In addition, Chevron made a substantial commitment to Northeast British Columbia in December 2012, when it agreed to pay an estimated $1.3 billion for a 50% stake in the proposed Kitimat LNG export facility and connecting Pacific Trail Pipeline, and a 50% interest in approximately 644,000 acres in the Horn River and Liard Basins.
In February 2013, the National Energy Board of Canada said projections that Horn River production could grow to 3.5-4.0 Bcf/d were “plausible.” Current low natural gas prices are choking off some investment in the play for now, but most operators in the Horn River have up to 10 years before they start losing their lease positions. However, in order to achieve significant large scale production in the Horn River, we believe the industry must overcome the following issues that face all the natural gas formations in Northeastern British Columbia:
Lumpy Progress on Infrastructure – Midstream capacity in the Horn River continues to grow, but at a very uneven pace. In May 2012, TransCanada Corporation expanded its Alberta System into the Horn River Basin, which added 1 Bcf/d of takeaway capacity from the play. However, plans to further expand into the Horn River were shot down when the NEB rejected TransCanada’s proposed Komie North Expansion project, because the company had only obtained one shipper (Quicksilver Resources). Quicksilver now believes Komie North will not be completed until 2017.
Things are similar on the processing side. As mentioned previously, Spectra Energy exited 2012 with 250 MMcf/d of treating capacity at its Ft. Nelson processing plant, but it expects to expand that to 1.2 Bcf/d sometime in 2013. On the other hand, Enbridge and its partners announced in October 2012 plans to defer both phases of its proposed 800 MMcf/d Cabin Gas Plant indefinitely.
Relatively Poor Economics - Despite the fact that royalty rates in British Columbia are quite low by industry standards, in February 2013, the National Energy Board estimated that supply costs in the Horn River averaged C$3.50/Mcf (U.S. dollar at par), well above competing gas plays in the United States. Much of that cost is no doubt the result of high transportation costs spread over lower volume. A lack of infrastructure always creates something of a chicken and the egg problem. High drilling costs prevent producers from drilling, which in turn makes them less likely to underwrite gathering and pipeline projects. On the other hand, if producers had enough infrastructure in place, they could ramp up production, and lower unit costs.
But even after prolific drilling and anticipated efficiency improvements improve economies of scale, Horn River expenses are still projected to average C$2.20/Mcf in time, the NEB concluded. Moreover, producers must contend with weak basis differentials, and Horn River production is dry gas, so they do not receive an economic uplift from NGL sales.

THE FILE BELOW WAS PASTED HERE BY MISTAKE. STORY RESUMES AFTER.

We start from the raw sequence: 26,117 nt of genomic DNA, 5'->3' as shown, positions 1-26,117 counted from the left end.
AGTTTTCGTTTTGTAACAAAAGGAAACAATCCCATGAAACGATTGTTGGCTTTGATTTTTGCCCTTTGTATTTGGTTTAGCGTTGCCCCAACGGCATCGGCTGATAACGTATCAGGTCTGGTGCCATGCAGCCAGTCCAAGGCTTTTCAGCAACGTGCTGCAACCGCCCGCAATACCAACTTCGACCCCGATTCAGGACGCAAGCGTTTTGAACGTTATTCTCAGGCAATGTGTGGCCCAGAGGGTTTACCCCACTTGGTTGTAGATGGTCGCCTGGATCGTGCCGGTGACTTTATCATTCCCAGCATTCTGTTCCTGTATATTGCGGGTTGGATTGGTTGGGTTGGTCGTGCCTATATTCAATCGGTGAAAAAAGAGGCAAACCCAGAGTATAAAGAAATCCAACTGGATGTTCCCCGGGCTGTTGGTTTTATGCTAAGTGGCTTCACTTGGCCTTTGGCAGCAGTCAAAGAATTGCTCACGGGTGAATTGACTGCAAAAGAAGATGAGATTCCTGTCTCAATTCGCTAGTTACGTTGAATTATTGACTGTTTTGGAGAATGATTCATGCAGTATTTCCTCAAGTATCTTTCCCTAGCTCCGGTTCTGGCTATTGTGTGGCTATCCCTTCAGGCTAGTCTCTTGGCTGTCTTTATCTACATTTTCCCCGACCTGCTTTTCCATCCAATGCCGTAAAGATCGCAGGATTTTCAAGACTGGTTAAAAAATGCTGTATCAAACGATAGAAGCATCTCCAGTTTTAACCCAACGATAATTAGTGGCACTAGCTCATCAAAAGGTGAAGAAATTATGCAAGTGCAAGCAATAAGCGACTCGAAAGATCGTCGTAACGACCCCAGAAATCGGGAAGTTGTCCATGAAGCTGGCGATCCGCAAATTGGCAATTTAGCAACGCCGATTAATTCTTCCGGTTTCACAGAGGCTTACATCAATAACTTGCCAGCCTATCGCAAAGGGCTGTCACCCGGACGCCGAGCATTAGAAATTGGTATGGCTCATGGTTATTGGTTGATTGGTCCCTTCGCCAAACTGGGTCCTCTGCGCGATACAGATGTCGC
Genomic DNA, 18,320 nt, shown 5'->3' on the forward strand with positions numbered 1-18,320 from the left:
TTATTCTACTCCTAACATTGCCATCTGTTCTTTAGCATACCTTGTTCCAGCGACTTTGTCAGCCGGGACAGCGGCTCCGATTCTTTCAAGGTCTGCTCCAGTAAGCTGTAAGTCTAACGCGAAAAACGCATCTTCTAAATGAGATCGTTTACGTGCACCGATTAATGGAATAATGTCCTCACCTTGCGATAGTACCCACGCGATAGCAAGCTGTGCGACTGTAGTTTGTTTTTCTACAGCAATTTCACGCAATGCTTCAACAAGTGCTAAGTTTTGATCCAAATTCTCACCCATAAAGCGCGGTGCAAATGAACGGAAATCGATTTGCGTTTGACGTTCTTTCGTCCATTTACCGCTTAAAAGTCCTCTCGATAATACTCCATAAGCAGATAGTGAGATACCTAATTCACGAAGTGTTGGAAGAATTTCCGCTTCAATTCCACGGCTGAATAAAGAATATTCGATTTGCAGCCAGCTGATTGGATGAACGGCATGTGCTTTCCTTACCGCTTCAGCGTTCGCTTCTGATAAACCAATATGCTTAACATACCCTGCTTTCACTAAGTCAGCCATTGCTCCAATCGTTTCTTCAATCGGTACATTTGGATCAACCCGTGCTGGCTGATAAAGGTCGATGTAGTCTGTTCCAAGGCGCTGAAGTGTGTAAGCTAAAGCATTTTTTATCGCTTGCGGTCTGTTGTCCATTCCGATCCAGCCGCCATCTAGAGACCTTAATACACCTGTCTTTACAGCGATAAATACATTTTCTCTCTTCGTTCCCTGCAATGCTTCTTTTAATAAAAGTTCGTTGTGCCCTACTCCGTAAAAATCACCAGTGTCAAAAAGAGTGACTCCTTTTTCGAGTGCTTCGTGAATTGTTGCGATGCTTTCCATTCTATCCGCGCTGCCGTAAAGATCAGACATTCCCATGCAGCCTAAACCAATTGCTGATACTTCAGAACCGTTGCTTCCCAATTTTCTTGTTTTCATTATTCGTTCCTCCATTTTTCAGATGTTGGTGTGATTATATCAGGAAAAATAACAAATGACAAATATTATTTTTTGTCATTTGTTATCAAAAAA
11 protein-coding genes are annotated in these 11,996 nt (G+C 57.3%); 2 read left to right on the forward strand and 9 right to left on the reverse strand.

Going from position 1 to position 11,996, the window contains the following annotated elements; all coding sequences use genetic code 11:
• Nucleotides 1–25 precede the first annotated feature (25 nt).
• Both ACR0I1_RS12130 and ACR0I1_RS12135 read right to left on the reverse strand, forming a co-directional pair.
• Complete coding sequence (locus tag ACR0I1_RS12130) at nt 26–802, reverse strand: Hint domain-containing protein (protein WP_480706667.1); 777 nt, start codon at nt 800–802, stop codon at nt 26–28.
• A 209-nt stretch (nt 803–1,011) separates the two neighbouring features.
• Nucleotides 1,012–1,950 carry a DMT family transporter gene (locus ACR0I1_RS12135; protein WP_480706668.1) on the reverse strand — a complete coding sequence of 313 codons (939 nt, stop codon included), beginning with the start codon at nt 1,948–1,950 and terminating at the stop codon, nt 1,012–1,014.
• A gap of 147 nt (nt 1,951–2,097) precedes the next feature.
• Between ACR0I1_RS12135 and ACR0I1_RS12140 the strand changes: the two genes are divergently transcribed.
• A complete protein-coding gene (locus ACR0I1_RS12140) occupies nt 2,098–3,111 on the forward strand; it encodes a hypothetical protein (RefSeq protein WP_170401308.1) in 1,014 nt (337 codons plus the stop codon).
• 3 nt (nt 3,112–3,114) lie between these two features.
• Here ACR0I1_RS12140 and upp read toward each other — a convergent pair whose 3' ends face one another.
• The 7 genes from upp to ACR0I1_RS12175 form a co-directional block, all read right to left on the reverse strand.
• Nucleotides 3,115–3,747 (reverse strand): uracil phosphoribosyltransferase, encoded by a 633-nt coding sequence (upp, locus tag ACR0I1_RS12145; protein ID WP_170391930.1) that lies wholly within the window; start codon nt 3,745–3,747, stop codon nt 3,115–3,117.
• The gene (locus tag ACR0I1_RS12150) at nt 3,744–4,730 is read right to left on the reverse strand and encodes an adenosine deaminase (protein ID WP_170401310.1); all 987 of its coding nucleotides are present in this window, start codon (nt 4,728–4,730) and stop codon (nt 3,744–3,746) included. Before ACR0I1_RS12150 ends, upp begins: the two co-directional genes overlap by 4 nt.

Competing Supply - Gas volumes flowing east on TransCanada’s mainline have decreased in recent years, in no small part because of they must now compete with growing volumes from the Marcellus Shale. Moreover, if the Ohio Utica/Pt. Pleasant Shale formation and maybe even the Upper Devonian Shale reach full development mode, that may compete directly with gas from TransCanada into the Midwest. Horn River gas also has to contend with other emerging Western Canadian plays, such as the Duvernay, Montney, and possibly even the Bakken Shale if more gas infrastructure is built there. Western Canada will no doubt need growing production from unconventional sources to help counter natural declines in its legacy production. However, given these other emerging areas, Horn River production may not be necessary to achieve that.
Several operators have said their future drilling plans in the Horn River will depend on both future natural gas prices, and the development of the proposed Kitimat LNG export terminal off the west coast of British Columbia, which in turn may depend on the ability to achieve oil based prices for exported LNG. As of February 2013, Apache and Chevron were 50-50 partners in the Kitimat project. Chevron’s involvement is no guarantee that Kitimat will ever be built, but the company does have significant experience in the world LNG market. As of July 2013, Kitimat had received all significant environmental approvals and a 20-year export license from the Canadian federal government, but the project sponsors had yet to reach a final investment decision.
Two other potential catalysts for Horn River production could be the continued growth of Canadian Oilsands production, which requires a significant amount of natural gas, as well as any gas-to-liquids (GTL) projects that may be planned in the future. However, the latter option may not be imminent, especially since Sasol has already shelved a proposal to build a GTL project in the Montney Shale.